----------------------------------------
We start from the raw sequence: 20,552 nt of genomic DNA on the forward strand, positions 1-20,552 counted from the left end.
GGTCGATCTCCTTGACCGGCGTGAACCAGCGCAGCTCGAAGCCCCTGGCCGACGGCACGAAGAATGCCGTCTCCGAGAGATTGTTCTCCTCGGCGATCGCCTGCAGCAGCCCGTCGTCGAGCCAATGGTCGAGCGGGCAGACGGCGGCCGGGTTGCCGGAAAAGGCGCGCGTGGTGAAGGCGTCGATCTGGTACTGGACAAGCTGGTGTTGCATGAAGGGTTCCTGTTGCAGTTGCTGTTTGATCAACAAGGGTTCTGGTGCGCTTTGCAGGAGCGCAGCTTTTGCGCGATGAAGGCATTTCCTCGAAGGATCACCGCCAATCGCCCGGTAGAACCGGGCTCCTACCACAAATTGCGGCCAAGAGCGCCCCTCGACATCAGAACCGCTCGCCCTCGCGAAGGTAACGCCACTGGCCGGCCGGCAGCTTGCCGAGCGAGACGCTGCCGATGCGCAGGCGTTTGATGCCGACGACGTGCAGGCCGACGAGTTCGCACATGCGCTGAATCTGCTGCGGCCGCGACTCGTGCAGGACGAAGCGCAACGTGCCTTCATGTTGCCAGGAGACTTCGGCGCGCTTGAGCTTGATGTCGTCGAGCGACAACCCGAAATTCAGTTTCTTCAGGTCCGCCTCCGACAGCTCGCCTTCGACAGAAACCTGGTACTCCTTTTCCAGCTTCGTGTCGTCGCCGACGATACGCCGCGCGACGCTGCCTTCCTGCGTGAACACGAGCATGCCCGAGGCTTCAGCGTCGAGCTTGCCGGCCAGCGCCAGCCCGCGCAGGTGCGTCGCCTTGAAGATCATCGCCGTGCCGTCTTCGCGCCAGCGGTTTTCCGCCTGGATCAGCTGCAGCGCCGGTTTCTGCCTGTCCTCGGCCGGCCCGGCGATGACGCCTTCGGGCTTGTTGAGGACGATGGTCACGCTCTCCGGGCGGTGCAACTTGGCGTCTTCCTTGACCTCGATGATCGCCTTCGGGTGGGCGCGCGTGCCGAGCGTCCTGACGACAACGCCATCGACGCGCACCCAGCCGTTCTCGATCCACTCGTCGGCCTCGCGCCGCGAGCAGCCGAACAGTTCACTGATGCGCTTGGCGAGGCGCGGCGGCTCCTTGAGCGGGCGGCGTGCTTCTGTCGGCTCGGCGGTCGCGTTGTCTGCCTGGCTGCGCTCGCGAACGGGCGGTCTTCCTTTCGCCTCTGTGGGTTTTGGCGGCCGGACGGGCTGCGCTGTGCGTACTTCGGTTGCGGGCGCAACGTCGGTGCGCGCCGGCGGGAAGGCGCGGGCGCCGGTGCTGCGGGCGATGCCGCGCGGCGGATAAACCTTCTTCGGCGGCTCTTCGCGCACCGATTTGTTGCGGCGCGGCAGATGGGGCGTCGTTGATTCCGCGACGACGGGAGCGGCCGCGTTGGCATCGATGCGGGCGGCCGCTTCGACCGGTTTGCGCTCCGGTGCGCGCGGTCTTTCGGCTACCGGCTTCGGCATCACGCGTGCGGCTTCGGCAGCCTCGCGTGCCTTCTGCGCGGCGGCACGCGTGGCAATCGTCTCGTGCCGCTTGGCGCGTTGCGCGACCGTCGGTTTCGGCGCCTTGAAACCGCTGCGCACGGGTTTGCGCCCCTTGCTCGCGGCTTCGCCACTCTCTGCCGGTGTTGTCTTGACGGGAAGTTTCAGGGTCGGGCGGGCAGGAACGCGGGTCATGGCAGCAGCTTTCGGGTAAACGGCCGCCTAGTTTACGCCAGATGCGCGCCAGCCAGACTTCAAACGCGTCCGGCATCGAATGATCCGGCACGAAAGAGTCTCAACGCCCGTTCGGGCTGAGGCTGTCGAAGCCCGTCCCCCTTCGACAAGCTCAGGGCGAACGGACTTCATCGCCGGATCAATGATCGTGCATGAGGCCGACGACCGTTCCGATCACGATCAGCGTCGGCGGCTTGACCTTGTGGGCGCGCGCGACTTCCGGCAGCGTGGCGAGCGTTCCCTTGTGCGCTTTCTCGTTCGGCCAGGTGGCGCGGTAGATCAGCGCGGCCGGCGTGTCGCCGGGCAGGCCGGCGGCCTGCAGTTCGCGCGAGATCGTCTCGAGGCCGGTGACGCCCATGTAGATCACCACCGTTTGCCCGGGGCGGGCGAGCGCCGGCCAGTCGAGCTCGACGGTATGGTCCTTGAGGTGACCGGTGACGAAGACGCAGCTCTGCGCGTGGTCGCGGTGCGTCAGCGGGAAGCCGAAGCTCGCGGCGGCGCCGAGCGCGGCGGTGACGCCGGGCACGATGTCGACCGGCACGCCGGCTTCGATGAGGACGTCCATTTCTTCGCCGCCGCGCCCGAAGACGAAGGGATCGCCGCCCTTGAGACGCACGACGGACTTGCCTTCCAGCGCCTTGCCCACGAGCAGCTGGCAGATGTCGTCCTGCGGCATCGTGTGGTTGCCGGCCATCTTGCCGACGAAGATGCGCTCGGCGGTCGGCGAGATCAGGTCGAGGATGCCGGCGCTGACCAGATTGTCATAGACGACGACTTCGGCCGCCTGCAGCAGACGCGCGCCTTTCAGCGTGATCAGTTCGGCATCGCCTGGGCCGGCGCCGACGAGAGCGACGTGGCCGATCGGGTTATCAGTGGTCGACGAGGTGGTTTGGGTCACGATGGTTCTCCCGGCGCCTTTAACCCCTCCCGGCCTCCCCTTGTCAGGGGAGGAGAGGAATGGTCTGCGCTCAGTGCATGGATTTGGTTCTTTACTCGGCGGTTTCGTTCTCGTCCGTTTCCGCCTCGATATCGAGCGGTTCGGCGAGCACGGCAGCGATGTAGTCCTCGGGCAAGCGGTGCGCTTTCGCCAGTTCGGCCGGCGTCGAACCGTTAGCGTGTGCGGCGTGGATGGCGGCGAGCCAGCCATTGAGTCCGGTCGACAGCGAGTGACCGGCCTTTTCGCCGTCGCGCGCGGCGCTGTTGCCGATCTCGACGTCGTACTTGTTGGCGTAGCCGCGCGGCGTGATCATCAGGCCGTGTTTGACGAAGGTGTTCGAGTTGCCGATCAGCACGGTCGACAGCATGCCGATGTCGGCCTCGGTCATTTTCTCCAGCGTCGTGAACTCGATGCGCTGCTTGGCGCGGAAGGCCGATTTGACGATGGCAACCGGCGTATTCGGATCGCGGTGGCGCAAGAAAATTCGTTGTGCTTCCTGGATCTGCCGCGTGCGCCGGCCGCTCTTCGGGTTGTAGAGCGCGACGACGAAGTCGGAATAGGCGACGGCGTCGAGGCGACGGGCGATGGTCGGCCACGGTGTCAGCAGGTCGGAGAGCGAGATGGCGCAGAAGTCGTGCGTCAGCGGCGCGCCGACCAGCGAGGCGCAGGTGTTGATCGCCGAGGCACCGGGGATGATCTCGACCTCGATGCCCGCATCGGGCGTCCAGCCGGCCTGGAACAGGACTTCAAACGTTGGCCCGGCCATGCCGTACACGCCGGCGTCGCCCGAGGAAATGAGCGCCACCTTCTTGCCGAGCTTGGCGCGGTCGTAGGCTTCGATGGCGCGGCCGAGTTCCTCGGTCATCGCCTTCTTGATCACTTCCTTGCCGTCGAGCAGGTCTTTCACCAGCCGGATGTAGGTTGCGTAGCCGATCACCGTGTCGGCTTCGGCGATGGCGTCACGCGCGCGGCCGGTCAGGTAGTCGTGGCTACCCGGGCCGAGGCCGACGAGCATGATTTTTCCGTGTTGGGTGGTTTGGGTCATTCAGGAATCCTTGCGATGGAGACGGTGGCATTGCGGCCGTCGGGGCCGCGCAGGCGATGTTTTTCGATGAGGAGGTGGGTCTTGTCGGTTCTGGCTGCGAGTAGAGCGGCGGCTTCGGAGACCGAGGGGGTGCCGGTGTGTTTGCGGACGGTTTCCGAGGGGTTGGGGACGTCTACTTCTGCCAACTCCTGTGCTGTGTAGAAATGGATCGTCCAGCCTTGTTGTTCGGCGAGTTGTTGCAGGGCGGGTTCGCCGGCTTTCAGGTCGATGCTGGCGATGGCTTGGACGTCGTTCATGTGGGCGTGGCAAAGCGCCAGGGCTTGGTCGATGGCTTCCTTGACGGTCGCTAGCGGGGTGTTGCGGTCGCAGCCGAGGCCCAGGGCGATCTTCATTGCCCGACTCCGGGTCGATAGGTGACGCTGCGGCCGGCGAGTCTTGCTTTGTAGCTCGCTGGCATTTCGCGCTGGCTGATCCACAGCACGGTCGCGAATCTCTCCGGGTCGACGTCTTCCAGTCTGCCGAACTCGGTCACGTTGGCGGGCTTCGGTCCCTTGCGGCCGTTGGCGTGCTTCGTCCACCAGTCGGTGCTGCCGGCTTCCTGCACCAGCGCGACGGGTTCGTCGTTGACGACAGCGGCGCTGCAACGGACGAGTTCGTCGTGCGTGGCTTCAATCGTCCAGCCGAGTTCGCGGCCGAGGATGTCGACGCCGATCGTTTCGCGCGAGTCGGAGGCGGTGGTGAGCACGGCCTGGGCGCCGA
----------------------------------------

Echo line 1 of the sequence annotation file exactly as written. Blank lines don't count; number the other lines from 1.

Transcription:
We start from the raw sequence: 20,552 nt of genomic DNA on the forward strand, positions 1-20,552 counted from the left end.